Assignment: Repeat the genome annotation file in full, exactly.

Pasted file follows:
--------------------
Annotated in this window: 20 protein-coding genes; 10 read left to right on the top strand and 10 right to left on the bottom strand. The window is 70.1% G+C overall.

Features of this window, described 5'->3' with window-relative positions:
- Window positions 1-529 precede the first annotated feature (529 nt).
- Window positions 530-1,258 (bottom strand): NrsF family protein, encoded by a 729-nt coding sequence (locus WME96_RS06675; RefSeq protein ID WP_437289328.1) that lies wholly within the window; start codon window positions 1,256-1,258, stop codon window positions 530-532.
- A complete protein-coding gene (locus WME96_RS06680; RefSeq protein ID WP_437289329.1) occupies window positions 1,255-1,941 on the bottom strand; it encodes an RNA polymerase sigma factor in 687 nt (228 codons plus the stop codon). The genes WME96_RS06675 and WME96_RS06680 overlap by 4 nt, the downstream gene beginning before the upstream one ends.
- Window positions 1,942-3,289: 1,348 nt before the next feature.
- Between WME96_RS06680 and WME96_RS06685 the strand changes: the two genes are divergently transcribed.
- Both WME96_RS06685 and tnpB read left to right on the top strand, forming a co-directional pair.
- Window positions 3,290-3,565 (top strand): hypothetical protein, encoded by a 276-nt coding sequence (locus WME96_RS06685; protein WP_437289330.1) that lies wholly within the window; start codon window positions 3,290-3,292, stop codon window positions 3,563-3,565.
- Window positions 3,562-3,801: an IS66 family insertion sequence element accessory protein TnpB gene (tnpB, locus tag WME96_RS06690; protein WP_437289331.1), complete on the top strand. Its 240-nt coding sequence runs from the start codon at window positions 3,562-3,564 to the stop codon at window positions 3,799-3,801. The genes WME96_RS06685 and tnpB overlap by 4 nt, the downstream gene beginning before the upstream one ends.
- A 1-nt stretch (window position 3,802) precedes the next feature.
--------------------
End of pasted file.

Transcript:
Annotated in this window: 20 protein-coding genes; 10 read left to right on the top strand and 10 right to left on the bottom strand. The window is 70.1% G+C overall.

Features of this window, described 5'->3' with window-relative positions:
- Window positions 1-529 precede the first annotated feature (529 nt).
- Window positions 530-1,258 (bottom strand): NrsF family protein, encoded by a 729-nt coding sequence (locus WME96_RS06675; RefSeq protein ID WP_437289328.1) that lies wholly within the window; start codon window positions 1,256-1,258, stop codon window positions 530-532.
- A complete protein-coding gene (locus WME96_RS06680; RefSeq protein ID WP_437289329.1) occupies window positions 1,255-1,941 on the bottom strand; it encodes an RNA polymerase sigma factor in 687 nt (228 codons plus the stop codon). The genes WME96_RS06675 and WME96_RS06680 overlap by 4 nt, the downstream gene beginning before the upstream one ends.
- Window positions 1,942-3,289: 1,348 nt before the next feature.
- Between WME96_RS06680 and WME96_RS06685 the strand changes: the two genes are divergently transcribed.
- Both WME96_RS06685 and tnpB read left to right on the top strand, forming a co-directional pair.
- Window positions 3,290-3,565 (top strand): hypothetical protein, encoded by a 276-nt coding sequence (locus WME96_RS06685; protein WP_437289330.1) that lies wholly within the window; start codon window positions 3,290-3,292, stop codon window positions 3,563-3,565.
- Window positions 3,562-3,801: an IS66 family insertion sequence element accessory protein TnpB gene (tnpB, locus tag WME96_RS06690; protein WP_437289331.1), complete on the top strand. Its 240-nt coding sequence runs from the start codon at window positions 3,562-3,564 to the stop codon at window positions 3,799-3,801. The genes WME96_RS06685 and tnpB overlap by 4 nt, the downstream gene beginning before the upstream one ends.
- A 1-nt stretch (window position 3,802) precedes the next feature.